Whistling's post on the neat article published by researchers at Sunesis Pharma on tethering as a strategy to discover caspase inhibitors reminded me of Jim Wells, who had come to give a talk at Emory a couple of months ago. Wells moved from being president of Sunesis to UCSF. At UCSF, he commands a formidable repertoire of resources, including NMR, X-Ray and High Res Mass, as well as synthesis and molecular biology facilities. Who in academia can compete with such an immense wall of capability? I am sure Wells must have been offered great incentives including these facilities at UCSF to facilitate his transition from industry to academia. His move is symbolic of the power that academia has now started to command. Part of this power no doubt comes from it being allowed to have patents on drugs, from which they can get considerable finances through royalties. My own advisor, Prof. Dennis Liotta, got Emory 500 million $ in royalties, as one of the co-discoverers of the anti-HIV drug Emtricitabine (Emtriva®). That is a good sign, because researchers would gladly move back into the intellectually more stimulating environment of academics, if they were also provided good incentives and facilities.
But coming back to the scientific side, Wells is one of the pioneers in developing small molecule inhibitors for disrupting protein-protein interactions, a notoriously tricky endeavor. Proteins can interact with other proteins in as many ways as small molecules can interact with them. Finding a protein-protein interaction is not simply a matter of finding a good complementary fit, but is much more complicated, because the protein essentially interacts with another protein through flexible maneuvering. Not only can it simply slide into a hydrophobic complementary site, but it can also catch hold of loops, causing immense conformational changes in them, and then only be in a comfortable position to dock with the other protein. Needless to say, programs which depend on rigid body protein docking often fail miserably, like ClusPro, which gave me horrendous results on my system. Also, proteins may not always dock in a theoretically optimum manner in real systems, but only in an orientation that is optimum to cause further action.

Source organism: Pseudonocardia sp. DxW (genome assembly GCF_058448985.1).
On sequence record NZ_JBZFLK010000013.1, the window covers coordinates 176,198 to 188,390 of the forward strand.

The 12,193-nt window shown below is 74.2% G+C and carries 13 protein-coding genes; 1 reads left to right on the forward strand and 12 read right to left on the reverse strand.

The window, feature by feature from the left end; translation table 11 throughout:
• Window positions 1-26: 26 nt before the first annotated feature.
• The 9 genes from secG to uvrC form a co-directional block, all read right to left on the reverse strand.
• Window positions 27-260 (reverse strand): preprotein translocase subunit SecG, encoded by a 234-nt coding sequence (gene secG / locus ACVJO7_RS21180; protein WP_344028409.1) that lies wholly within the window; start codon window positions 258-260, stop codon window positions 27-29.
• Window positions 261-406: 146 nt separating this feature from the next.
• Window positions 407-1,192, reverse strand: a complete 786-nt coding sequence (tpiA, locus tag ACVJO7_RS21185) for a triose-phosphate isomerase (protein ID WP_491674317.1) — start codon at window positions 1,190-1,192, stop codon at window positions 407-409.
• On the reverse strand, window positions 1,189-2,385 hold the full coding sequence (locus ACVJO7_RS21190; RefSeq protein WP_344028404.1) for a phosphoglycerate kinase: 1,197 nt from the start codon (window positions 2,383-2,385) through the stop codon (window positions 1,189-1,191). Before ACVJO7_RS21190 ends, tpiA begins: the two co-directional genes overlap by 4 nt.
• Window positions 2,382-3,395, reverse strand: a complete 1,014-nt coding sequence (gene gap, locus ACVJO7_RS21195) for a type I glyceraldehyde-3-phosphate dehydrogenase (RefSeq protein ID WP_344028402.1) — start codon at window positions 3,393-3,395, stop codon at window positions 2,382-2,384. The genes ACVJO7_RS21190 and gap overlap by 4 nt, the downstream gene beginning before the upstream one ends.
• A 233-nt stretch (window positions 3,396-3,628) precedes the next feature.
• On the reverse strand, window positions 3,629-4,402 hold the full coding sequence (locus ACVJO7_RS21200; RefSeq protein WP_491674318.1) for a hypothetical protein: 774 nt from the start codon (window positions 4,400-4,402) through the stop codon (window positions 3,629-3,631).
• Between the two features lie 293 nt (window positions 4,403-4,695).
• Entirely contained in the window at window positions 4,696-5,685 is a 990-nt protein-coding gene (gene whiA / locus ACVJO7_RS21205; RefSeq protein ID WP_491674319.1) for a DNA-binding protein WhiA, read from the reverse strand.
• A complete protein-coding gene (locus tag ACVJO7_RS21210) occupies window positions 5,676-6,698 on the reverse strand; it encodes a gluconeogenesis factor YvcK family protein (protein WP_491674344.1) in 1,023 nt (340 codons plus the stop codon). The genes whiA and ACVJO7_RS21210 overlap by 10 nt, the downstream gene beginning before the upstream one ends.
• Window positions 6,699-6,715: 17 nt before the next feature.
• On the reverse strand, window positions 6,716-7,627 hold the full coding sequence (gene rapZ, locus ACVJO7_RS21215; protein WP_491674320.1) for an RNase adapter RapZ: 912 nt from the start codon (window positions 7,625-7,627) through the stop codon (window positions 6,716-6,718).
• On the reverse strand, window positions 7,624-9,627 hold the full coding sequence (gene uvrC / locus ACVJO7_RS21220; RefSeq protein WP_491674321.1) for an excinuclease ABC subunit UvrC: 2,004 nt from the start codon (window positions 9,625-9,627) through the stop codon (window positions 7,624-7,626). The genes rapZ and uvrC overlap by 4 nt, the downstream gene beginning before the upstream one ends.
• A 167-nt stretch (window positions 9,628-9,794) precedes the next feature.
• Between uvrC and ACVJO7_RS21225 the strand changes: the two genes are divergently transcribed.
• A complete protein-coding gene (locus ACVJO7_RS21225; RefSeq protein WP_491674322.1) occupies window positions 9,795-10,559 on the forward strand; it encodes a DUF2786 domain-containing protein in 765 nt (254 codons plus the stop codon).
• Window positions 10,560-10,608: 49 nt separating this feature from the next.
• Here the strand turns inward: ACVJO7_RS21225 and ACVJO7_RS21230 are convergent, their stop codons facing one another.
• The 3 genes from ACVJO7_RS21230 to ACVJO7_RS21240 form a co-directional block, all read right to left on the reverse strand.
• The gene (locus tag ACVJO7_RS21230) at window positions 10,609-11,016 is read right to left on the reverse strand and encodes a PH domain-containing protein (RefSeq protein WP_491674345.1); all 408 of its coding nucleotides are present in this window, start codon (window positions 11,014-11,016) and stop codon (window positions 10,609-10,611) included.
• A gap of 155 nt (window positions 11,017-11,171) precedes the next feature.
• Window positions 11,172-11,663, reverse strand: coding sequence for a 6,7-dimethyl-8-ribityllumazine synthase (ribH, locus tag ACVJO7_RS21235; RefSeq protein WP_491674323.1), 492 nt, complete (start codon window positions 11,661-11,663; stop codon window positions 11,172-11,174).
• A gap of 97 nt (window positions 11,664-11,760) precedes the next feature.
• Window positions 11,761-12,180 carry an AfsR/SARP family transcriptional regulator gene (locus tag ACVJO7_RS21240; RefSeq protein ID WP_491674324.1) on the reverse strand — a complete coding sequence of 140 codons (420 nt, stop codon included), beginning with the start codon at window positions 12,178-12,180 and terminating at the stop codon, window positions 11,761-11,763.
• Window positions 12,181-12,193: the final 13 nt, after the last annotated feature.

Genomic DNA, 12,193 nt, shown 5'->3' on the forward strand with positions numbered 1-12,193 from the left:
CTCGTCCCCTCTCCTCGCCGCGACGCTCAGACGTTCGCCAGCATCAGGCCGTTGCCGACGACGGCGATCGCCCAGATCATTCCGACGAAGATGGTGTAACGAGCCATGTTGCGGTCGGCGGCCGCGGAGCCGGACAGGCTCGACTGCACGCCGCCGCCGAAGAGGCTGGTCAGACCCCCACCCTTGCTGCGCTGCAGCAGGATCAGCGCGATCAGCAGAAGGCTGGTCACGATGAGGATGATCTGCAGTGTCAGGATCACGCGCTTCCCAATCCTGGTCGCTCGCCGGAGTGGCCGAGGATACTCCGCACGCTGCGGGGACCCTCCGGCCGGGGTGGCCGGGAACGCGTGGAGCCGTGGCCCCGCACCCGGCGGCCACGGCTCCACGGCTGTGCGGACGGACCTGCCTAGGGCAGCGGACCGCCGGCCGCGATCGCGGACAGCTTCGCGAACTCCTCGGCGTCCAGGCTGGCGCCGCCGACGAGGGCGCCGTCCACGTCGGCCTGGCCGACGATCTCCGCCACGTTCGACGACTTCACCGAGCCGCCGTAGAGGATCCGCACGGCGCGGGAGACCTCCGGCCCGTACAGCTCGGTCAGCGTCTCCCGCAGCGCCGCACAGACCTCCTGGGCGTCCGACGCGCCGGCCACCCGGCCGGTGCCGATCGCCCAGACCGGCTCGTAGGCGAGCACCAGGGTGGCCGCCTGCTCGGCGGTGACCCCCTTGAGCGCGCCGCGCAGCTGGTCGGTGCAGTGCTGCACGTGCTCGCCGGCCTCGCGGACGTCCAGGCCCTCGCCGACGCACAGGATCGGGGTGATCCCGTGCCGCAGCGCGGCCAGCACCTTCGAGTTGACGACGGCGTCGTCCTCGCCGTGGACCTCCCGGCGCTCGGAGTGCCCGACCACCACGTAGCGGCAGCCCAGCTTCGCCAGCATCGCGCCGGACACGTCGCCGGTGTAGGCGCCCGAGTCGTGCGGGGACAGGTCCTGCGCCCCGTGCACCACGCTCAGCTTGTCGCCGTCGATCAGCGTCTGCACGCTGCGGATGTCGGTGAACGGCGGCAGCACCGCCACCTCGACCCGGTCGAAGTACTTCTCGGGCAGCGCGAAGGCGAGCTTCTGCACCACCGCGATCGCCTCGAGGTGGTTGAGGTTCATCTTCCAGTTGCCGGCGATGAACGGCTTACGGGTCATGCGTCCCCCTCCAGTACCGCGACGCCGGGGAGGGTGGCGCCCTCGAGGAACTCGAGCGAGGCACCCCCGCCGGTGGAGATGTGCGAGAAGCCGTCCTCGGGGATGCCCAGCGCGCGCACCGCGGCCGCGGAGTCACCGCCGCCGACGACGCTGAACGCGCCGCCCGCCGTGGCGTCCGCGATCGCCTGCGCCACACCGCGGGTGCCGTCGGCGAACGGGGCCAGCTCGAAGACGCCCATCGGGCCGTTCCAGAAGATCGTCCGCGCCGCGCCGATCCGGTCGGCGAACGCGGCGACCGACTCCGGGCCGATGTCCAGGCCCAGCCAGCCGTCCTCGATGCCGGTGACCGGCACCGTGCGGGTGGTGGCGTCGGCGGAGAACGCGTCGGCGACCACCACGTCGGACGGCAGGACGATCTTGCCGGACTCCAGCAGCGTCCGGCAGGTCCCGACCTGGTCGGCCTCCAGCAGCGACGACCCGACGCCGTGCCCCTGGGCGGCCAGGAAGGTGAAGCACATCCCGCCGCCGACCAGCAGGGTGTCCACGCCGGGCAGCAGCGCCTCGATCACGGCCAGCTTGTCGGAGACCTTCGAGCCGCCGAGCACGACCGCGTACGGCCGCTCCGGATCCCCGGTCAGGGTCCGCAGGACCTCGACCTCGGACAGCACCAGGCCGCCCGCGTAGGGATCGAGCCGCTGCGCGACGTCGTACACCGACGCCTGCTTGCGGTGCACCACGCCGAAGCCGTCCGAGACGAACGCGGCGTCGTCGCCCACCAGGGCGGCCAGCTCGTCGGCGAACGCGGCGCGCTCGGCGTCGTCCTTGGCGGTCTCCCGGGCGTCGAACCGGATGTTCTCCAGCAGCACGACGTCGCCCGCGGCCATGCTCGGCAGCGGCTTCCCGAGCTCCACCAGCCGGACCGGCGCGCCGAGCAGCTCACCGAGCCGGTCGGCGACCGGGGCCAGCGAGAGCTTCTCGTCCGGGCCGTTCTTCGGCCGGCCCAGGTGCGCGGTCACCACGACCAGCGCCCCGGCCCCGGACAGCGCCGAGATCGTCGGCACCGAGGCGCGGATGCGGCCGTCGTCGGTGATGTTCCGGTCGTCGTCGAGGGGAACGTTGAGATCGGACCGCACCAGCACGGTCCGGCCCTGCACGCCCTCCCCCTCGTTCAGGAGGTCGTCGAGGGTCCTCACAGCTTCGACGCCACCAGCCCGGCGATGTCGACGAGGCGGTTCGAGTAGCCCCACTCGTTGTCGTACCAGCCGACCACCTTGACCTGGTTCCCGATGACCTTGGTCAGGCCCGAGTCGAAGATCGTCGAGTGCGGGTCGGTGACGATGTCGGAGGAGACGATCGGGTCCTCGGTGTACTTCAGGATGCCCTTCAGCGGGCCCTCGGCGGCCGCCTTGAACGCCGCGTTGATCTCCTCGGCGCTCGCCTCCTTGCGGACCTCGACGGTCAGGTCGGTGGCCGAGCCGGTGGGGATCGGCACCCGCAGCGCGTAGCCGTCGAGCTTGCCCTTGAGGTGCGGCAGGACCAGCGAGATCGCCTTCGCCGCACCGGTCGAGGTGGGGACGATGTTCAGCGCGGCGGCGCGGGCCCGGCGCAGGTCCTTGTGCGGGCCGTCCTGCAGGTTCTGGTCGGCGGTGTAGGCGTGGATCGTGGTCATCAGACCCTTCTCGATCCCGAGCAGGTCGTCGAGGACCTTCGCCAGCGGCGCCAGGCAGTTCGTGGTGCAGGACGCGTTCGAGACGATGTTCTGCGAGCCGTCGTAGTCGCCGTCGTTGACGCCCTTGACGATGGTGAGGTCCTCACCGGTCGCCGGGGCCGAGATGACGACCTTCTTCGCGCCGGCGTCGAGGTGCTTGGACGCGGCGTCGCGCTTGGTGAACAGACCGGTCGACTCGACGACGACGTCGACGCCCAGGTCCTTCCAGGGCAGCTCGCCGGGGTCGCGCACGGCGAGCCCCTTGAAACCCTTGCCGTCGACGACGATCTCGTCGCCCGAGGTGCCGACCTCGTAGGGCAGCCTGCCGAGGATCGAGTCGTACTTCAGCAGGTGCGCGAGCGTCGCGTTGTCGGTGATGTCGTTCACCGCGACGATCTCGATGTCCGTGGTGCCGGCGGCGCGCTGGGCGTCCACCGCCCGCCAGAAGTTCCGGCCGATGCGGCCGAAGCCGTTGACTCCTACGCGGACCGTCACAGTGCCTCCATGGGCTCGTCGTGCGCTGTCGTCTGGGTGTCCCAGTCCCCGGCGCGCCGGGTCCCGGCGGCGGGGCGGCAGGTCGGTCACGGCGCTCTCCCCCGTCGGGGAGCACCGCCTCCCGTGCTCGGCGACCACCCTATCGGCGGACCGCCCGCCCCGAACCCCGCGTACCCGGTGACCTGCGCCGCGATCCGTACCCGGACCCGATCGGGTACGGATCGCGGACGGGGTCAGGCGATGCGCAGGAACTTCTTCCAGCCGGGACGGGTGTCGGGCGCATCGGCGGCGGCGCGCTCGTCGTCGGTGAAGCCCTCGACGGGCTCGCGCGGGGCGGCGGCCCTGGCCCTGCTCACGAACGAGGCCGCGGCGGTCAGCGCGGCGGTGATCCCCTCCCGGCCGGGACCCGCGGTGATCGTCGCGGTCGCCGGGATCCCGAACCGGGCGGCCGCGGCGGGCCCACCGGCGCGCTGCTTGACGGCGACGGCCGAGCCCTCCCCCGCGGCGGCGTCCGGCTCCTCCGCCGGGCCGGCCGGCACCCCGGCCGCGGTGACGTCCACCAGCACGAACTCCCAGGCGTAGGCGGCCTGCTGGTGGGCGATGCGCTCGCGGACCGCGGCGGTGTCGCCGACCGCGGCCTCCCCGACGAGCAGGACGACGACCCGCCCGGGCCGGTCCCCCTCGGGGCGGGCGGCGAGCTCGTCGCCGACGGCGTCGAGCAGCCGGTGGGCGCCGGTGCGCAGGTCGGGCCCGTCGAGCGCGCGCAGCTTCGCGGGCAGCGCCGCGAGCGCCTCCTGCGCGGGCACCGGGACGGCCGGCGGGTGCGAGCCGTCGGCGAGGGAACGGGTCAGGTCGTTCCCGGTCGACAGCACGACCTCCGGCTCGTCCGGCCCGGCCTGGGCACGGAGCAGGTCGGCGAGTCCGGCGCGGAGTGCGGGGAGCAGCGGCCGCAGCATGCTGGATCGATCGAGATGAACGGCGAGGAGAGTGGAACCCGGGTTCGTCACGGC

Protein-protein docking will remain a holy grail for both experimentalists and computational scientists, more so with the huge number of protein-protein interactions impliccated in diseases now. This whole discussion reminded me of two excellent reviews on protein-protein interactions, which give a succint view of the field.
1. Small-molecule inhibitors of protein-protein interactions: progressing towards the dream- Michelle R. Arkin, James A. Wells, Nature Reviews Drug Discovery 3, 301 - 317 (01 Apr 2004)
2. Strategies for Targeting Protein–Protein Interactions With Synthetic Agents- Hang Yin and Andrew D. Hamilton, Angewandte Chemie International Edition Volume 44, Issue 27, Date: July 4, 2005, Pages: 4130-4163